It’s an unusual-looking house.
Sandwiched behind homes on either side, the tall, skinny house at 154 Hamilton St. is set back more than a dozen metres from the sidewalk.
It’s selling for $3 million but depending on who you talk to, the property near Dundas St. E. and Broadview Ave. is either a wonder of modern architecture well worth that amount, or an ugly, overpriced monstrosity.
The 1,300-square-foot house is four storeys tall, with floor-to-ceiling windows. A portion of the house is cantilevered — protruding and elevated from the ground. It was built after a protracted battle that pitted owners of the property against the local councillor and several nearby residents — including a next-door neighbour who had limbs from her elm tree cut off two years ago during the home’s construction.
Bitter feelings linger. “It’s a really sad story,” said Councillor Paula Fletcher (Ward 14, Toronto-Danforth). “Everyone has been in a state over this particular house.”
It’s a story that began with an infill house that was a tiny garage long ago, and was later turned into a small, one-bedroom cottage.
In 2012, the city’s committee of adjustment approved the “minor variance” sought by Toronto architect Michael Mantzoris, who then owned the home. In 2016, Mantzoris, with business partner Gordon Kipping, sold the property to Cyril Borovsky, who built the existing four-storey home, which recently went on the market.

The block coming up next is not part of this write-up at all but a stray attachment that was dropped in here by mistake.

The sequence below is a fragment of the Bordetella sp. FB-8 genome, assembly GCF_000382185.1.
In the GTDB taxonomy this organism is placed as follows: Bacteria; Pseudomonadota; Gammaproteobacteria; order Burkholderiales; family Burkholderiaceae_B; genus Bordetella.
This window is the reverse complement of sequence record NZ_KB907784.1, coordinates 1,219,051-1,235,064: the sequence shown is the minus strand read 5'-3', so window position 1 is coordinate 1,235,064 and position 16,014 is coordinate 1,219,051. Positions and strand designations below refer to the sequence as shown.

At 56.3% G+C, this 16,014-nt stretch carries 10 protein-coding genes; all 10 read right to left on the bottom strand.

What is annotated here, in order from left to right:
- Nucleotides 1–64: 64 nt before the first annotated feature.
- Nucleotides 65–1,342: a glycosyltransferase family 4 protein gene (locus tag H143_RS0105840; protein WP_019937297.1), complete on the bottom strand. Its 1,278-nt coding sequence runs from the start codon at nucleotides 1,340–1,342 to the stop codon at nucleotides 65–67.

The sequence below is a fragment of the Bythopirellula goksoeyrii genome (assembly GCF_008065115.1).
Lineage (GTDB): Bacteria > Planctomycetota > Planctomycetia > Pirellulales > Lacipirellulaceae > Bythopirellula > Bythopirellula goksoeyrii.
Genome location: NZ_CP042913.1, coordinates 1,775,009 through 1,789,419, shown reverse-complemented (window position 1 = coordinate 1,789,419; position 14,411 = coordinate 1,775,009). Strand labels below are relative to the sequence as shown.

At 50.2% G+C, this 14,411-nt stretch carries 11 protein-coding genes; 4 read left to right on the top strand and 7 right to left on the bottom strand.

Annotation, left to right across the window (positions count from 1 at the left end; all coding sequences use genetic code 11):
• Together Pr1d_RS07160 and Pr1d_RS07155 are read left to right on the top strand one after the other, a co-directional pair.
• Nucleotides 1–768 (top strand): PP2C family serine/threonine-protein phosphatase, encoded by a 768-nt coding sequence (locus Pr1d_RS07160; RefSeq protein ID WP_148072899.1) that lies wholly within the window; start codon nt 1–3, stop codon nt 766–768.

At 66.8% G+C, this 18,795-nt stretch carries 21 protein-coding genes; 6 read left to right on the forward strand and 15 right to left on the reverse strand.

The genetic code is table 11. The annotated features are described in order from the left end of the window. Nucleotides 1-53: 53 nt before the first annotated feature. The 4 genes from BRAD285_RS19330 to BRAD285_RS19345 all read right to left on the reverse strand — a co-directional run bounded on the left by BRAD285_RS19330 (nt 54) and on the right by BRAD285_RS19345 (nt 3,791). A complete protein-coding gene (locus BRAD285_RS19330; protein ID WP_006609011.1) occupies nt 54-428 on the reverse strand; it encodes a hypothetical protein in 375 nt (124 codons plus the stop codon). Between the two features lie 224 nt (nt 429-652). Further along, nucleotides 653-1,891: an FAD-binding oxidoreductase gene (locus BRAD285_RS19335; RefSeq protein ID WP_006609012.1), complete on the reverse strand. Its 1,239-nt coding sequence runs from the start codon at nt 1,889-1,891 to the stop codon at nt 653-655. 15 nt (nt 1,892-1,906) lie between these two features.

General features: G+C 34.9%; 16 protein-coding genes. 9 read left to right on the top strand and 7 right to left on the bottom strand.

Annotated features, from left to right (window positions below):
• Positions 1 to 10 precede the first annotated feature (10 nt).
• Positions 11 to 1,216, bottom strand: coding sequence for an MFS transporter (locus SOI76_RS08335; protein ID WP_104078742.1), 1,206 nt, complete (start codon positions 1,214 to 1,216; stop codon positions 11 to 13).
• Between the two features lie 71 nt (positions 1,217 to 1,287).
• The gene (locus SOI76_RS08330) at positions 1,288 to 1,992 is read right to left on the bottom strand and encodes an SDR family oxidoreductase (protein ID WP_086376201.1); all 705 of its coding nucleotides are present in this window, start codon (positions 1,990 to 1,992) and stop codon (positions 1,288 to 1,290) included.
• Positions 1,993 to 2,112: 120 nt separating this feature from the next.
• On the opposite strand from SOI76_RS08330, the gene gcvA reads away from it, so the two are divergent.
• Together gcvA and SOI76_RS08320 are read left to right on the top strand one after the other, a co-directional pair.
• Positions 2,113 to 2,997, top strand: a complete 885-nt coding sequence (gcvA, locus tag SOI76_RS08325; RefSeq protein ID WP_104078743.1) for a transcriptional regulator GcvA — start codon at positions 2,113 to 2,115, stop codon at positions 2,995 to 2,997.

For homeowners Linda Bourgeois and Linda Clowes, who both live in a house on Munro St., one block west of Hamilton, their concern has always been the height of the house.
Four storeys is not in keeping with the heights of the other homes in the area, the two argue.
“This sets a precedent. The next thing you’re going to see is an eight-storey house,” Clowes said in an interview at their home this week. She and Bourgeois have lived in their home for 22 years and were part of the unsuccessful fight to stop the construction of 154 Hamilton years ago.
“It’s a slippery slope,” Clowes adds, referring to the height issue.
Clowes and Bourgeois were among a group of alarmed residents who came together after Mantzoris applied to build a four-storey home on the tiny 15-by-86-foot lot.
Mantzoris purchased the cottage at 154 Hamilton in 2011 for $295,000 and later applied to rebuild on the lot. He and Kipping, a New York-based architect, designed a new house, but didn’t build it.
“We were interested in developing some interesting architecture,” Mantzoris said in a recent interview.
Mantzoris said he had a “more elegant design” in mind than what was eventually built. He said he wanted a house that would “disappear” into the fabric of the street more, and certainly not a white structure.
The zoning bylaw allowed for a building four storeys tall, Mantzoris added, arguing the roof peaks for some Victorian houses on Hamilton St. matched the four storeys he and his partner envisioned.
According to property records, Kipping and Mantzoris sold the property for $530,000 in 2016 to Borovsky, who constructed the existing house.